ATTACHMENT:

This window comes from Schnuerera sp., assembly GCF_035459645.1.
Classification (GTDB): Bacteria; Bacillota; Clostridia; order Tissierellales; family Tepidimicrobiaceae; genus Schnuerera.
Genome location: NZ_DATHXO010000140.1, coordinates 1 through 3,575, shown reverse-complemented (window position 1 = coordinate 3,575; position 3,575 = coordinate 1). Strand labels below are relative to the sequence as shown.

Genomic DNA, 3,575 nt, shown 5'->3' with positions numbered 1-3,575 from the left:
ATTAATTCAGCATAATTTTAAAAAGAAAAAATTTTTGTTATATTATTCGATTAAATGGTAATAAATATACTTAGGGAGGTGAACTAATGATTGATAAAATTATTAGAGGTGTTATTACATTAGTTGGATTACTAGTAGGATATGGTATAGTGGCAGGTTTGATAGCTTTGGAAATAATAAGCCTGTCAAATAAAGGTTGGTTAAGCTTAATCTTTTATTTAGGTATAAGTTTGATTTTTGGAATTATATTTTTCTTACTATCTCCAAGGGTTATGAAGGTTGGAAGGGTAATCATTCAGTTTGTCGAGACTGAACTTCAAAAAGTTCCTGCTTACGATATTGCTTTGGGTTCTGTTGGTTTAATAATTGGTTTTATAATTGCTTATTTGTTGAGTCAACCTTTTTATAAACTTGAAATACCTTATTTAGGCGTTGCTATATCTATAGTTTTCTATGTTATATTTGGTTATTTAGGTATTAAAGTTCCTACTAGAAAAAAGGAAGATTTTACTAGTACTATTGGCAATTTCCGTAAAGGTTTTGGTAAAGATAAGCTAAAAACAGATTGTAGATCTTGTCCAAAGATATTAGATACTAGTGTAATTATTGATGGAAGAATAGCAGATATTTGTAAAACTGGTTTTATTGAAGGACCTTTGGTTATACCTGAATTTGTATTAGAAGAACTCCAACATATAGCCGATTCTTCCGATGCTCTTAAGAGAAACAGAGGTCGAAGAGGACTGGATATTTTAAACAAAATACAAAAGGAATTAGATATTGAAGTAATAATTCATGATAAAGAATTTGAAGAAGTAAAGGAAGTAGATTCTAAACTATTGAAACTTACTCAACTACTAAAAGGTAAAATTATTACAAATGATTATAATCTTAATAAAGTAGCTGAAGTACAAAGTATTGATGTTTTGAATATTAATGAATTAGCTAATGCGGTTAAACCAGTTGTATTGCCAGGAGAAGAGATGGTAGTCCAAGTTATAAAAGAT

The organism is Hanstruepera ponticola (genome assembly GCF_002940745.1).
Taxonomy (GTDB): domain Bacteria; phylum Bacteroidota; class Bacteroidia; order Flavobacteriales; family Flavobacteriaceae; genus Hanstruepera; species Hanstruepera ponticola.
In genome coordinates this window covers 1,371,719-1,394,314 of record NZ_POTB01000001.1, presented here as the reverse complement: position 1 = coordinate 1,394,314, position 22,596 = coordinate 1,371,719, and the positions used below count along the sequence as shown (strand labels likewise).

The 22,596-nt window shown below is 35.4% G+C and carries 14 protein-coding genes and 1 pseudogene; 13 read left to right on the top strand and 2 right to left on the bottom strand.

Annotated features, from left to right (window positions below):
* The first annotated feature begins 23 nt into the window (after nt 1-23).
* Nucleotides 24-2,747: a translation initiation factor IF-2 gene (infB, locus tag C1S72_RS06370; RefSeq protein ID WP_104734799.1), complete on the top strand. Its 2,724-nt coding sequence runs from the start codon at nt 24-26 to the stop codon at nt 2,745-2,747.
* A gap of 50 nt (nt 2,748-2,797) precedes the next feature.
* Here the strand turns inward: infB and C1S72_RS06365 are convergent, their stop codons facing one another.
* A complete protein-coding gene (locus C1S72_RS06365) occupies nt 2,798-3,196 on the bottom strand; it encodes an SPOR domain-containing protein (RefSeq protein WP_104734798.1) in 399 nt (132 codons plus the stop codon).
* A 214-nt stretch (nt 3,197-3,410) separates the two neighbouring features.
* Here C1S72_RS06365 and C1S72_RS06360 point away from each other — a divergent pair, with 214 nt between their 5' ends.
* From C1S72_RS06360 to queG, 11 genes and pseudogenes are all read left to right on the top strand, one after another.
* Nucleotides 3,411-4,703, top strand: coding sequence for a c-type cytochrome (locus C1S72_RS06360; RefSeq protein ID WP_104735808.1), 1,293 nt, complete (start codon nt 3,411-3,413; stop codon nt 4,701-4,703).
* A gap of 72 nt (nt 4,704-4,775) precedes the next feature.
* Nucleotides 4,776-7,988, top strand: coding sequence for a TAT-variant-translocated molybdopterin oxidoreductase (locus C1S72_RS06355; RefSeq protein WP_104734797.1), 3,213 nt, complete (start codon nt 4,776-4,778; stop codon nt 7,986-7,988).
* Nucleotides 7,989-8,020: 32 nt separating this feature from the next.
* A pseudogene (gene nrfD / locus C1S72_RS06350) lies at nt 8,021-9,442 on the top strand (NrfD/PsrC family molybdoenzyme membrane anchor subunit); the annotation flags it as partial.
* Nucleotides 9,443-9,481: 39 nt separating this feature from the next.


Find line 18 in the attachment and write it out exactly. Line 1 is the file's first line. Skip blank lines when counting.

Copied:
* From C1S72_RS06360 to queG, 11 genes and pseudogenes are all read left to right on the top strand, one after another.